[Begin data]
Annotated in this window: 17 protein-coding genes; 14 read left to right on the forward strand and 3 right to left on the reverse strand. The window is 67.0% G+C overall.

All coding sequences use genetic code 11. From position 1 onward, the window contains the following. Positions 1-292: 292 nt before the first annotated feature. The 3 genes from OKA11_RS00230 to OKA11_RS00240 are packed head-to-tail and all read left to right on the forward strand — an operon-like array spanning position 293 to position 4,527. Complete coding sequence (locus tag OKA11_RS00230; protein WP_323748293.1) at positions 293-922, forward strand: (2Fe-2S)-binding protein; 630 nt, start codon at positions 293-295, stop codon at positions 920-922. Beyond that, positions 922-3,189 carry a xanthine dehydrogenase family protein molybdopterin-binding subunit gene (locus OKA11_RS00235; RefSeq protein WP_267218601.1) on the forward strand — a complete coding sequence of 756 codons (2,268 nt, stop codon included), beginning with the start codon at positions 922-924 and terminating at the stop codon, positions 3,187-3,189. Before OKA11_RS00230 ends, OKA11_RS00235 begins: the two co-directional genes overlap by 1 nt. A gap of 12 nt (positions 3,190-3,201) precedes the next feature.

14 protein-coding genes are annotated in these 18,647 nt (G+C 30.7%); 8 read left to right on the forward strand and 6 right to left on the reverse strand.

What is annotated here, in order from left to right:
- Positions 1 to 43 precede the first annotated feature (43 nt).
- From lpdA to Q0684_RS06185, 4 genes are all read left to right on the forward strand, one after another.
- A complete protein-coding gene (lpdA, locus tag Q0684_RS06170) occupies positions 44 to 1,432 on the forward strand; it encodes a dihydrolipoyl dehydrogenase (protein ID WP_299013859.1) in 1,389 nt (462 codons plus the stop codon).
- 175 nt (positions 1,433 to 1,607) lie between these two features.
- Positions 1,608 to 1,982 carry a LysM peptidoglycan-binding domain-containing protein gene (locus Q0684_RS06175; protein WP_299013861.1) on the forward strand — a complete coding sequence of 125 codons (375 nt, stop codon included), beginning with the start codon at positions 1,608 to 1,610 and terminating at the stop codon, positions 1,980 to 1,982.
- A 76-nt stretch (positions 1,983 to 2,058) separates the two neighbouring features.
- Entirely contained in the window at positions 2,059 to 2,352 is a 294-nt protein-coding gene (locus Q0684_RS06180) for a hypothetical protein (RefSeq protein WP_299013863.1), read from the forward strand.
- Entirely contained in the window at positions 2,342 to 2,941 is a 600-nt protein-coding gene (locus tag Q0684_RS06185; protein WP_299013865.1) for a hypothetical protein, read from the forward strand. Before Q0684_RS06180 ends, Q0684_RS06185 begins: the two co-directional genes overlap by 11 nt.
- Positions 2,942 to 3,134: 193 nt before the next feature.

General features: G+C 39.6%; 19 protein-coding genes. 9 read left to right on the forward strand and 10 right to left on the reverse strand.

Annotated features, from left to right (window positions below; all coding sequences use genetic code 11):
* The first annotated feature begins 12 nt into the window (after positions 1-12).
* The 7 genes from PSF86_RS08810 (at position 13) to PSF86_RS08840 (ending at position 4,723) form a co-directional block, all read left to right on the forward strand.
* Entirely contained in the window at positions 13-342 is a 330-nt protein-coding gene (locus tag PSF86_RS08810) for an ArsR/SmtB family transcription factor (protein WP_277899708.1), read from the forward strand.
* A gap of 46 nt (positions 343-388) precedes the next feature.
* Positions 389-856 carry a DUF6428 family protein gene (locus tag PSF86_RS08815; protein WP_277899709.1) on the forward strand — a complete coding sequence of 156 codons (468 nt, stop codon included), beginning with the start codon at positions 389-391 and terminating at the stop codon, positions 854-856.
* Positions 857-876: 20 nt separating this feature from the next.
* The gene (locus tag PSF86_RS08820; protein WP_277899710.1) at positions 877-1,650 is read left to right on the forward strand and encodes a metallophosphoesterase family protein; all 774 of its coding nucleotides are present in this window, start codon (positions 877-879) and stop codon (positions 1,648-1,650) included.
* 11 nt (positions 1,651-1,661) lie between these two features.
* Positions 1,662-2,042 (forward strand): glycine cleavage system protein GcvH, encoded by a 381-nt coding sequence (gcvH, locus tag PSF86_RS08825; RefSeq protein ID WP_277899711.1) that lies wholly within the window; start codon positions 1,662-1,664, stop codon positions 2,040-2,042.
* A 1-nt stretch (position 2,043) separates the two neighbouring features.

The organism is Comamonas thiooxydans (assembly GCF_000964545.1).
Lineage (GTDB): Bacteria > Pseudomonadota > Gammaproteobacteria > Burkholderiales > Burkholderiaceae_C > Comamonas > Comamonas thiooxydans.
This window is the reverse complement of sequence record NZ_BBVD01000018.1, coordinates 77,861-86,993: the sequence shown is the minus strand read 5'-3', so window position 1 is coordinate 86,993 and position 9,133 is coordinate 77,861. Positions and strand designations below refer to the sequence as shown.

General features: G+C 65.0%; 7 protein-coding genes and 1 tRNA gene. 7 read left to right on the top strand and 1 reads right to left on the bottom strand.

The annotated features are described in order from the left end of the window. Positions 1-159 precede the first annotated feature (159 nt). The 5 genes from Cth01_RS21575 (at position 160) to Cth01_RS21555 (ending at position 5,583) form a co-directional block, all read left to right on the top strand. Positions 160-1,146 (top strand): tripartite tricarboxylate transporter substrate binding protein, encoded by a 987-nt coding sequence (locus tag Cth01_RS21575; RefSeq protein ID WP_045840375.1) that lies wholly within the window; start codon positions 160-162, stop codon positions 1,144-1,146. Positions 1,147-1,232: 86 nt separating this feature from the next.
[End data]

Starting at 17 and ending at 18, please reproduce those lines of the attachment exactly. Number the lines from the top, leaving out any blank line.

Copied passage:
* The 7 genes from PSF86_RS08810 (at position 13) to PSF86_RS08840 (ending at position 4,723) form a co-directional block, all read left to right on the forward strand.
* Entirely contained in the window at positions 13-342 is a 330-nt protein-coding gene (locus tag PSF86_RS08810) for an ArsR/SmtB family transcription factor (protein WP_277899708.1), read from the forward strand.